Photoshop can create images of various aspect ratios so that they appear properly on devices such as video monitors. You can select a specific video option (using the New dialog box) to compensate for scaling when the final image is incorporated into video.
The Film & Video preset also creates a document with nonprinting guides that delineate the action‑safe and title‑safe areas of the image. Using the options in the Size menu, you can produce images for specific video systems—NTSC, PAL, or HDTV.
Safe zones are useful when you edit for broadcast and videotape. Most consumer TV sets use a process called overscan, which cuts off a portion of the outer edges of the picture, allowing the center of the picture to be enlarged. The amount of overscan is not consistent across TVs. To ensure that everything fits within the area that most TVs display, keep text within the title‑safe margins, and all other important elements within the action‑safe margins.
A. Action safe area (outer rectangle) B. Title safe area (inner rectangle)
If you are creating content for the web or for CD, the title‑safe and action‑safe margins do not apply to your project because the entire image is displayed in these media.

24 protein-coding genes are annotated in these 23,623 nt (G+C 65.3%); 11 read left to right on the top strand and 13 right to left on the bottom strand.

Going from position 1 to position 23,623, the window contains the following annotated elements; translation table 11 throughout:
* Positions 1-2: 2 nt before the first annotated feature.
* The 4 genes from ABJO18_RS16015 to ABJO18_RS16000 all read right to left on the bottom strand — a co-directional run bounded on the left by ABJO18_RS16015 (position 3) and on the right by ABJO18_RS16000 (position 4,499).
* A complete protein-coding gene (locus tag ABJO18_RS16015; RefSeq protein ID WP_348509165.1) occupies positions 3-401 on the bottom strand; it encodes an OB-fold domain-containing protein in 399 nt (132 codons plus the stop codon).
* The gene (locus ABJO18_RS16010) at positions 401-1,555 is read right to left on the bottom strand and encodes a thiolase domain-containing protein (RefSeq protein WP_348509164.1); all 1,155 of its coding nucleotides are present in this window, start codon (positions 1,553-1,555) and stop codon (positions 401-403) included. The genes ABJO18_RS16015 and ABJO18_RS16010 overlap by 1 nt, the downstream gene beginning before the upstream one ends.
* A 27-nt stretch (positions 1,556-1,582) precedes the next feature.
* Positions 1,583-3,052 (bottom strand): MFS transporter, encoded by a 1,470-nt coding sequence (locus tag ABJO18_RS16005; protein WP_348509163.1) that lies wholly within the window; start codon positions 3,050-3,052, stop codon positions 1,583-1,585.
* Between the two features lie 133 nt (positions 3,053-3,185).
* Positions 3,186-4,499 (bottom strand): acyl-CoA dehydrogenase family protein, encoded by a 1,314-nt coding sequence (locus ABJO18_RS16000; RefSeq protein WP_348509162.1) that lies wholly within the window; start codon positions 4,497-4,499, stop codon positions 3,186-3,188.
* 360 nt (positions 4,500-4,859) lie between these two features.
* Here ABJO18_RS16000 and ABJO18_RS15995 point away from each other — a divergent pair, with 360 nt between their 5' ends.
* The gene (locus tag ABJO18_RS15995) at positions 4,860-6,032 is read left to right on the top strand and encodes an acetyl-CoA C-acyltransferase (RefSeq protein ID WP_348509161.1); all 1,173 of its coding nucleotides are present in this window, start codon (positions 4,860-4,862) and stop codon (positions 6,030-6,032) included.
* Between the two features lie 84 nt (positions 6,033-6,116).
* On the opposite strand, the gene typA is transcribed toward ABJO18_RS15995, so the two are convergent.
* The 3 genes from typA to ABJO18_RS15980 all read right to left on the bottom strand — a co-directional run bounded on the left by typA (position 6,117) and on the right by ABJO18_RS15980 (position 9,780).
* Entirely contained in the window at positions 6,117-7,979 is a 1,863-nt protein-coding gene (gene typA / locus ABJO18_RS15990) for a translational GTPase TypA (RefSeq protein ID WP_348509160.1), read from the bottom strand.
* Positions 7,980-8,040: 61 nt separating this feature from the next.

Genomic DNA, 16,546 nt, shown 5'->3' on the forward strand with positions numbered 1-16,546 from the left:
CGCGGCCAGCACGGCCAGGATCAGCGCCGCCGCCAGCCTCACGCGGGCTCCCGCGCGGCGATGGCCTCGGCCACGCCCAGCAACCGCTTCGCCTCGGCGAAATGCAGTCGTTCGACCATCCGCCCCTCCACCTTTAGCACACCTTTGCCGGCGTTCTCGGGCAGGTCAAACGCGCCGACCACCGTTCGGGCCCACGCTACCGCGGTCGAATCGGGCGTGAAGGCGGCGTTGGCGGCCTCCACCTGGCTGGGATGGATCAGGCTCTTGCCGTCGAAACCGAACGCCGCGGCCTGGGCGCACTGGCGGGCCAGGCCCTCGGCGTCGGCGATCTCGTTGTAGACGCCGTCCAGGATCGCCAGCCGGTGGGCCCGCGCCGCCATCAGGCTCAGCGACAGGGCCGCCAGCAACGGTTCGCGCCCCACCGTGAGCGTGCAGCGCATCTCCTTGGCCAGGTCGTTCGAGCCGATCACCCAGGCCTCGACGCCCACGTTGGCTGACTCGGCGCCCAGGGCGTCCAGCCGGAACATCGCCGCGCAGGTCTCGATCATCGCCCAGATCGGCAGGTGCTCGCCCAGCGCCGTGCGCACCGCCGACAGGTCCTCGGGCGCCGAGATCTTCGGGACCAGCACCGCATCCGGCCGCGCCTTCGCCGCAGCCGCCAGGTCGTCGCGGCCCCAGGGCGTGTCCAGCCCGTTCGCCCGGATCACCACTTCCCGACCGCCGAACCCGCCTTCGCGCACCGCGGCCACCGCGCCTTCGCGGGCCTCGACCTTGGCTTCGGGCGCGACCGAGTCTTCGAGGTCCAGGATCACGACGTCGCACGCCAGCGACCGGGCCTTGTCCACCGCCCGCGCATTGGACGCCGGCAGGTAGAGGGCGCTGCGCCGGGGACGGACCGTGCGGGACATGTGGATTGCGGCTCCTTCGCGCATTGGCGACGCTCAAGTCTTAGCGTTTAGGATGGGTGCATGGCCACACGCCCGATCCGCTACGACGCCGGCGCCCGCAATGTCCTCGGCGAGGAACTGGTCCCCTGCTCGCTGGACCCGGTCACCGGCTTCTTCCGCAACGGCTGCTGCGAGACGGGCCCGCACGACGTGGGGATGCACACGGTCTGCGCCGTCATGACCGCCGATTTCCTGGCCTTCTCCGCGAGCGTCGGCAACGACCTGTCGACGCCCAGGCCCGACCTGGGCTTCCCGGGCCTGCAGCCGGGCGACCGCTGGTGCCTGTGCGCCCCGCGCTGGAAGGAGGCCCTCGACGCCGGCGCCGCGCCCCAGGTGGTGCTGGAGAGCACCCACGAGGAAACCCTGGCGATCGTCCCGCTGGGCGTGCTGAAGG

To help you create images for video, Photoshop has a Pixel Aspect Ratio Correction viewing mode that displays images at the specified aspect ratio. For more accurate previews, Photoshop also has a Video Preview command that lets you immediately preview your work on a display device, such as a video monitor. To use this feature, you must have the device connected to your computer via FireWire (IEEE 1394). See also Preview your document on a video monitor. For more information on FireWire (IEEE 1394), see Apple’s website.
Both Adobe AfterEffects and Adobe Premiere Pro support PSD files created in Photoshop. However, if you’re using other film and video applications, you might consider these details when you create images for use in video:
Some video-editing programs can import individual layers from a multilayer PSD file.
If the file has transparency, some video-editing programs preserve it.
If the file uses a layer mask or multiple layers, you might not have to flatten the layers, but you might want to include a flattened copy of the file in PSD format to maximize backward compatibility.
Frame aspect ratio describes the ratio of width to height in the dimensions of an image. For example, DV NTSC has a frame aspect ratio of 4:3 (or 4 width by 3 height) and a typical widescreen frame has a frame aspect ratio of 16:9. Some video cameras can record various frame aspect ratios. Many cameras that have a widescreen mode use the 16:9 aspect ratio. Many professional films have been shot using even wider aspect ratios.